As Big Pharma struggles through an endless cycle of market churn, a strategic question is whether the concept of an "emerging market" is a dated one. Many of these markets are no longer just
emerging, but instead are firmly established, with the C-suite placing big bets on them as growth centers against diminished earnings over the next few years from the old mainstay markets of the US, Europe, and Japan. Drawing on insights from a May 31 roundtable with experts from IMS Health, our third-annual survey of the "pharmerging 17" adds some grouch to the gloss, concluding that profitability—the metric that counts—depends on how well companies deploy their portfolio strengths to separate themselves from the pack, drop that HQ comfort-zone mentality, and anticipate a growing list of built-in risks.
GETTY IMAGES: VICTOR HABBICK VISIONS
Like any passion play, the potential for big returns depends on the level of engagement, the cost of which is rising. Creating infrastructure, cultivating relationships, preserving a reputation for quality, and building a ground presence by mobilizing a large and conspicuous sales force is not cheap. At the same time, such investments don't mean that local payers—assuming you can identify them—will automatically pony up to pay for expensive brand drugs. The consensus is that "expensive"—in terms of commercial investment, portfolio positioning, and drug pricing—is an increasingly relative concept, dependent on a host of factors unique to each particular country. Making a decision about which emerging markets to enter requires as much of a studied self-examination of company assets and culture as it does an understanding of the market forces at work within a specific country. Going forward, it will take more than just showing up to make money.
Fastest-Growing Emerging Markets
The traditional selling model for US- and European-based companies has been to launch innovative products at a premium price, which can be more or less maintained through the lifecycle of the drug. Following on that model, biologics and specialty drugs targeting orphan diseases—priced at an even higher premium, to make up for smaller patient populations—have been a winning strategy for many companies in mature markets, where healthcare spending is backed by a critical mass of affluence.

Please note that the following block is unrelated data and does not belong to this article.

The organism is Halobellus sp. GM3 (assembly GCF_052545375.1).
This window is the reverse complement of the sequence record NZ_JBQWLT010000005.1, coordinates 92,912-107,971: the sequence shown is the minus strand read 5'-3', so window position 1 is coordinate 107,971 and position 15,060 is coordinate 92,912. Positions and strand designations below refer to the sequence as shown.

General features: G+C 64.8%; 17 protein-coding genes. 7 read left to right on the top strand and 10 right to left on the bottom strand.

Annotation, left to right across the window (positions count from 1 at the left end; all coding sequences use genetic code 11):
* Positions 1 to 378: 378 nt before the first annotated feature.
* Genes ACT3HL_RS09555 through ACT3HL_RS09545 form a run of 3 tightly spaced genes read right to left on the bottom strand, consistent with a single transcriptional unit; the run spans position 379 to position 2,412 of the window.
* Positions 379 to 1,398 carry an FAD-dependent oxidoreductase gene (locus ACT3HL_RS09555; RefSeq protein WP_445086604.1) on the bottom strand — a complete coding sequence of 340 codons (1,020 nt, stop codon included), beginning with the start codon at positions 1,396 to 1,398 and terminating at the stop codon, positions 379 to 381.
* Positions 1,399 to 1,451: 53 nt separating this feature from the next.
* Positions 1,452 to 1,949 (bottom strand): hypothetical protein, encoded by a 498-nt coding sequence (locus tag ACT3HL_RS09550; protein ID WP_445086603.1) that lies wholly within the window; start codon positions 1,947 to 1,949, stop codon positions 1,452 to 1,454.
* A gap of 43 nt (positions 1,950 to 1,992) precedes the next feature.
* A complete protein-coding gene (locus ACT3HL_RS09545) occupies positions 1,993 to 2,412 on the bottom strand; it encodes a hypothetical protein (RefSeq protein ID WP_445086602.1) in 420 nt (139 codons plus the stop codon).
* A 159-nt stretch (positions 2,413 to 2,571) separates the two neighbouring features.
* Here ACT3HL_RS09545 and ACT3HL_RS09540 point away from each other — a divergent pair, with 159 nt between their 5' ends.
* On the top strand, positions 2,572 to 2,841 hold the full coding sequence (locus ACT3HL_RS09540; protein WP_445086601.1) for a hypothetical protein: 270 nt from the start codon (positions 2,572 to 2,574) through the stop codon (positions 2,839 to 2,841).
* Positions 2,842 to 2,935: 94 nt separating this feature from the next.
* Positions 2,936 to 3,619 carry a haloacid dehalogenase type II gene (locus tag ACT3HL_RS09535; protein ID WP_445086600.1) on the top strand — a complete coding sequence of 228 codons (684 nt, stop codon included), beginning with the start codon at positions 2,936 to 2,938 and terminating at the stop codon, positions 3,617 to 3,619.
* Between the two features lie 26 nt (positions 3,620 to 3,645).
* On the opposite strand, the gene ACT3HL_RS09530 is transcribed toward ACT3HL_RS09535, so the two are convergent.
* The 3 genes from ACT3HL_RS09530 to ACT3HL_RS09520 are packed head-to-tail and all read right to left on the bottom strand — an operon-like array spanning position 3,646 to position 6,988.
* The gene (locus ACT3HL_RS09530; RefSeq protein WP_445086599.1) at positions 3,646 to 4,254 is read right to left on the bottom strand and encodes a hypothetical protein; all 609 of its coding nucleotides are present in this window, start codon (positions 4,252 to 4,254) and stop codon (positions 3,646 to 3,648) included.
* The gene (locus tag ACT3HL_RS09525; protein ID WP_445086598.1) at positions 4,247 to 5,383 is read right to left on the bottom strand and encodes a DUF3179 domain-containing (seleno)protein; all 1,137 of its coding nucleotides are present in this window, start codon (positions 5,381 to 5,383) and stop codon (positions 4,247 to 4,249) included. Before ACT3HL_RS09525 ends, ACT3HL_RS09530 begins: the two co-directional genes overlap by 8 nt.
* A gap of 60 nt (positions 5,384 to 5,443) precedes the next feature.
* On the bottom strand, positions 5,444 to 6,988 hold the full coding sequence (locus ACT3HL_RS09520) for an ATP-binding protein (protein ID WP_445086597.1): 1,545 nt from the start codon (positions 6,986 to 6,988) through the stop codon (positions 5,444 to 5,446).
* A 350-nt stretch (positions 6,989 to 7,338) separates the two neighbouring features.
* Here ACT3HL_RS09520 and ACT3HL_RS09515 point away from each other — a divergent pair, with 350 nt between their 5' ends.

This is not necessarily so in the emerging markets. While India is said to have the world's largest middle class, annual household income for this segment is still only between $5,000 and $22,000, a modest amount in relation to what middle-class patients are able to pay for a typical innovative medicine in the West. In addition, that Indian middle class usually has to pay the full cost of a drug out of pocket, due to the absence of any government safety net. While other governments might pay for innovative treatments, most of the highest growth geographies start at a low base, and favor generics over brand drugs. Big Pharma has had some success in emerging markets by sticking to the brand and muscling out generic competitors, but that window is closing as governments start intervening to curb drug prices and promote the interests of local generics companies. "China is planning to benchmark brand drug prices to the local generic, even if the brands are on the essential drug list," said Marc Benoff, vice president, IMS Consulting Group. Russia and South Africa are two other examples of countries where government has said it will extend healthcare and drug reimbursement to greater swaths of the population, says Benoff, but it's unclear how these initiatives will be financed without significant European-style austerity measures.